'So I was singing and conducting, and I enjoyed it. Someone said my voice wasn't bad and that I should have lessons, then when I went to university I did singing as my performance instrument. There was some progress, even after a term, but I always thought I was going to teach classroom music, either at a school or university; I would have been perfectly happy to do that and do a bit of singing in my spare time. I sort of became an opera singer by accident. There were lots of people telling me I wasn't bad so I thought I'd find a singing teacher in London and then the idea of teaching gradually subsided and I began to think I could give it a go, although I still imagined it would be in a choir, maybe doing the odd solo.'
When Rose auditioned at the Guildhall, they offered him a place on the Opera Course. He declined, 'I didn't feel I knew enough about singing in general: I knew nothing about Lieder, nothing about French song. And most of the other people joining the course had already been at the Guildhall and had all done that stuff, they were singing recitals, and I felt rather intimidated about that, I knew about church music and all that sort of stuff but nothing about "proper" music, about the other aspect of singing. I'd sung church music and oratorio and that was where I felt comfortable.' He decided against the Opera Course first time round but did it the next year, this led in turn to the National Opera Studio, 'I sort of fell into it', he tells me.
Rose's speaking voice is an impressively rich basso, and prompts me to ask when he realized that he was possessed of that rare thing, a true bass voice? 'My voice actually went quite slowly, I was still singing treble when I was fourteen, when I was already over six feet tall, and I probably could have gone on singing treble. My speaking voice was getting a bit more husky and in the choir all my friends were singing alto or treble and so I started singing alto. I gave that a whirl and after a couple of weeks thought it was a bit weird. So I thought I'd start singing tenor, that lasted about a year, until I couldn't quite get the notes I needed and moved to bass. So I was a school-boy baritone, I guess, and then as I got older it filled out and matured. I don't think anyone wakes up and suddenly they're Boris Christoff!'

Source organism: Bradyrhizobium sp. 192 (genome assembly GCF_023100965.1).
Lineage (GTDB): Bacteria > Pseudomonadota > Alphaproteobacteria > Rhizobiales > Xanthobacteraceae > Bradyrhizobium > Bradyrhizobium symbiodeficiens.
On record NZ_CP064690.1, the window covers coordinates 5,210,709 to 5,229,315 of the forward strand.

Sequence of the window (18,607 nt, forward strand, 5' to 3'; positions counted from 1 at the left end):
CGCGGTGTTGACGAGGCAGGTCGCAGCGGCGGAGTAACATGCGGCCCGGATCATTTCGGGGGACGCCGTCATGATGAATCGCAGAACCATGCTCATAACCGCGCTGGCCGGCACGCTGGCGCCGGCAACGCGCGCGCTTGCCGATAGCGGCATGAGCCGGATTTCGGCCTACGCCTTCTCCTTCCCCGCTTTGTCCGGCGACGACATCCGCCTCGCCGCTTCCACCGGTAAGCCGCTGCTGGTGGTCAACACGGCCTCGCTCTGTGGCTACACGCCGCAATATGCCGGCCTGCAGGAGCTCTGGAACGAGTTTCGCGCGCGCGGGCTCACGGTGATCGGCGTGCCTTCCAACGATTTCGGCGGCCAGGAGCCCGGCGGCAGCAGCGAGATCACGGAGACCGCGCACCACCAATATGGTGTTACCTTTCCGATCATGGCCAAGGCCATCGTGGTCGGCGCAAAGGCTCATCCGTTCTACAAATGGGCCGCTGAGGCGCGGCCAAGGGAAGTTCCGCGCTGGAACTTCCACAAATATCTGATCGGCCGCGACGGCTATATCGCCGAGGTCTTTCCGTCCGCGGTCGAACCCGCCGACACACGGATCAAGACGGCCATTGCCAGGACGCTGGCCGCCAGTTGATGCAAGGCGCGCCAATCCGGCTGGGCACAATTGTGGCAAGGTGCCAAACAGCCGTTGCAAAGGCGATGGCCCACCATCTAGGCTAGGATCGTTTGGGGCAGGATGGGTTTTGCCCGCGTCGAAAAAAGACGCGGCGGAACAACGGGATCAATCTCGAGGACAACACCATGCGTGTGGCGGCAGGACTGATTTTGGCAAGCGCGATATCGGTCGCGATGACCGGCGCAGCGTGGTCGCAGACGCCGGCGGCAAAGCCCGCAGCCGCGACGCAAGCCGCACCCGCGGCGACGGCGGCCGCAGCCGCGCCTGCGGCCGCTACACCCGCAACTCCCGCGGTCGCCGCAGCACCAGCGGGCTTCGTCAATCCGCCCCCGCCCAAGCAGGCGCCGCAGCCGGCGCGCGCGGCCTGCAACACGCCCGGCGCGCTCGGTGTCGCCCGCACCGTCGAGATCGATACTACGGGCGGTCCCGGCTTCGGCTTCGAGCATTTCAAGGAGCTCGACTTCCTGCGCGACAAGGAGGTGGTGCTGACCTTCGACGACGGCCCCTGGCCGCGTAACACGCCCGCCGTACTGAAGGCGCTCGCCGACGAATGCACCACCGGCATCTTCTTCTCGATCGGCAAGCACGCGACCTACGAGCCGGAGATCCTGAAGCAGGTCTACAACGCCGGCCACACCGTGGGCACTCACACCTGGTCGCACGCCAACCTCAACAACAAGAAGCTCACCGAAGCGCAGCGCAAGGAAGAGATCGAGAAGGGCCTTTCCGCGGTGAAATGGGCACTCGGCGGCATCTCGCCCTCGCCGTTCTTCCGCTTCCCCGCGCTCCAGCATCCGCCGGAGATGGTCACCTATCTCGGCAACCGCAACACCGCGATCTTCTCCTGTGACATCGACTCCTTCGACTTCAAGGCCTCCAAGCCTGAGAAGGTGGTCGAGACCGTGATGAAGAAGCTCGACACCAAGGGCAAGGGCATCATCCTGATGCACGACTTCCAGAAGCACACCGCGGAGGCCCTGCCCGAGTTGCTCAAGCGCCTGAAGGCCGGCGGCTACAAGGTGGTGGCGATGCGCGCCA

Rose is busy on all the world's great opera stages but is not known as a recitalist. Is this an area he consciously avoids or have the opportunities simply not presented themselves? 'I've thought about it a lot, but recitals are hard work. It's also a question of repertoire, although there are plenty of bass songs, most people who do recitals - male voices anyway - are baritones or tenors. That's not to say that basses don't ever give recitals, but I think interest in bass recitals is probably not as large. That's my feeling anyway. I've occasionally done some and if the opportunity came along to do some, I would probably grasp it, and it's not for lack of interest on my part, probably more due to a lack of interest on other people's!' And he's kept pretty busy with operatic work, I point out. 'Yes, although to be fair and lots of my friends and colleagues do a lot of recitals and manage to combine it with opera. It's just not something that's come my way. Maybe I'm slightly regretful, but one has to be philosophical, some things you can do and some things you can't. It's the same with operatic roles, some people are dying to do certain roles and never get offered them.'
So does Rose have any roles he's dying to do?
'I don't lie awake at night thinking of specific roles. If anything, I'd like to do more of some of the roles I've already done. Ochs I do plenty of and would still like to do more, but a role I've only done a handful of times is Gurnemanz in Parsifal, which actually – tying it to the recitals question – is rather like doing an enormous Liederabend. Parsifal doesn't make his entrance until forty-five minutes or so into the piece so, although there are a couple of interruptions from the Knights and the Knappe, it's basically a big song-cycle.' Another role featuring more and more in Rose's calendar is Phillip in Don Carlo. This year he's sung it both in French and Italian. 'Strangely I was also asked a couple of days ago to jump in in Copenhagen tonight, but that's not possible,' he says, gesturing towards the main rehearsal room. There's always the possibility of singing it in Nicholas Hyntner's new production, scheduled for several revivals in the near future, I point out. 'It would be lovely if they asked, but they haven't yet.' He talks enthusiastically about all the great Verdi roles, though: 'Fiesco is probably on my mini wish-list but and I loved doing Zaccariah in Nabucco, and I've done Silva [Ernani] at ENO, which is a great opera.'
For the meantime, though, it's back to Boris and Musorgsky. 'Some productions you just feel are going to be awful… and they usually are,' Rose confides as the interview comes to an end and he returns to rehearsal, 'we've all got a good feeling about this one though.'
By Hugo Shirley